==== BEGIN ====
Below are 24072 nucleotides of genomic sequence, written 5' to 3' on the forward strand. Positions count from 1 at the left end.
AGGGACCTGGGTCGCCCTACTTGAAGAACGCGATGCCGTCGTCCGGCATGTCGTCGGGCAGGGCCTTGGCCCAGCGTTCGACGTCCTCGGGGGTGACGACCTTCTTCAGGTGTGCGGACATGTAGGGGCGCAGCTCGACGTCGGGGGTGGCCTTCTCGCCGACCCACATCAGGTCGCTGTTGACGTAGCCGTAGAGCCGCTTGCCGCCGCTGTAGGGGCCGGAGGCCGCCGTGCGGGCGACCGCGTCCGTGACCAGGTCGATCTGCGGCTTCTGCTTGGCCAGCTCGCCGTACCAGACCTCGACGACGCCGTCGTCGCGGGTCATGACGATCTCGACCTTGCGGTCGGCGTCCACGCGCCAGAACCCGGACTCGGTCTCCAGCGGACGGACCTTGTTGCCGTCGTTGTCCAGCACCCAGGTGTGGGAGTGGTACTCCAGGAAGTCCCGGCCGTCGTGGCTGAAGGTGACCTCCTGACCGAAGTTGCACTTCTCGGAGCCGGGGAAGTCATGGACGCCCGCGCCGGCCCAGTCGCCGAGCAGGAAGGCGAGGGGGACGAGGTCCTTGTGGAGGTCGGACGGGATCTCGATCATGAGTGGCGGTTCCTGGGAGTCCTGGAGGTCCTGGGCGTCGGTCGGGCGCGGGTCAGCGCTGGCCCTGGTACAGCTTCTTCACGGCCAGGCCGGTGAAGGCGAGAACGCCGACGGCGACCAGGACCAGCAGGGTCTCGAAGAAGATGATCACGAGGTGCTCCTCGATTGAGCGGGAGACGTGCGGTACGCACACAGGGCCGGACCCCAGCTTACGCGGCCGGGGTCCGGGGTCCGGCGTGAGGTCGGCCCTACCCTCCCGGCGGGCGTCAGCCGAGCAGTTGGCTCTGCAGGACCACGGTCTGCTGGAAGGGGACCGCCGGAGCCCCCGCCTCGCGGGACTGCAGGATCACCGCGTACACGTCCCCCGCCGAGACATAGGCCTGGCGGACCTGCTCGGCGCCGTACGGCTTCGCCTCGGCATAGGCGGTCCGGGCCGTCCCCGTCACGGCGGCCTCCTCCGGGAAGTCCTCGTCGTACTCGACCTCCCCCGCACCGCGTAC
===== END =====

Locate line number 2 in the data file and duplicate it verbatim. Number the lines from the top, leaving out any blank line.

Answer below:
AGGGACCTGGGTCGCCCTACTTGAAGAACGCGATGCCGTCGTCCGGCATGTCGTCGGGCAGGGCCTTGGCCCAGCGTTCGACGTCCTCGGGGGTGACGACCTTCTTCAGGTGTGCGGACATGTAGGGGCGCAGCTCGACGTCGGGGGTGGCCTTCTCGCCGACCCACATCAGGTCGCTGTTGACGTAGCCGTAGAGCCGCTTGCCGCCGCTGTAGGGGCCGGAGGCCGCCGTGCGGGCGACCGCGTCCGTGACCAGGTCGATCTGCGGCTTCTGCTTGGCCAGCTCGCCGTACCAGACCTCGACGACGCCGTCGTCGCGGGTCATGACGATCTCGACCTTGCGGTCGGCGTCCACGCGCCAGAACCCGGACTCGGTCTCCAGCGGACGGACCTTGTTGCCGTCGTTGTCCAGCACCCAGGTGTGGGAGTGGTACTCCAGGAAGTCCCGGCCGTCGTGGCTGAAGGTGACCTCCTGACCGAAGTTGCACTTCTCGGAGCCGGGGAAGTCATGGACGCCCGCGCCGGCCCAGTCGCCGAGCAGGAAGGCGAGGGGGACGAGGTCCTTGTGGAGGTCGGACGGGATCTCGATCATGAGTGGCGGTTCCTGGGAGTCCTGGAGGTCCTGGGCGTCGGTCGGGCGCGGGTCAGCGCTGGCCCTGGTACAGCTTCTTCACGGCCAGGCCGGTGAAGGCGAGAACGCCGACGGCGACCAGGACCAGCAGGGTCTCGAAGAAGATGATCACGAGGTGCTCCTCGATTGAGCGGGAGACGTGCGGTACGCACACAGGGCCGGACCCCAGCTTACGCGGCCGGGGTCCGGGGTCCGGCGTGAGGTCGGCCCTACCCTCCCGGCGGGCGTCAGCCGAGCAGTTGGCTCTGCAGGACCACGGTCTGCTGGAAGGGGACCGCCGGAGCCCCCGCCTCGCGGGACTGCAGGATCACCGCGTACACGTCCCCCGCCGAGACATAGGCCTGGCGGACCTGCTCGGCGCCGTACGGCTTCGCCTCGGCATAGGCGGTCCGGGCCGTCCCCGTCACGGCGGCCTCCTCCGGGAAGTCCTCGTCGTACTCGACCTCCCCCGCACCGCGTAC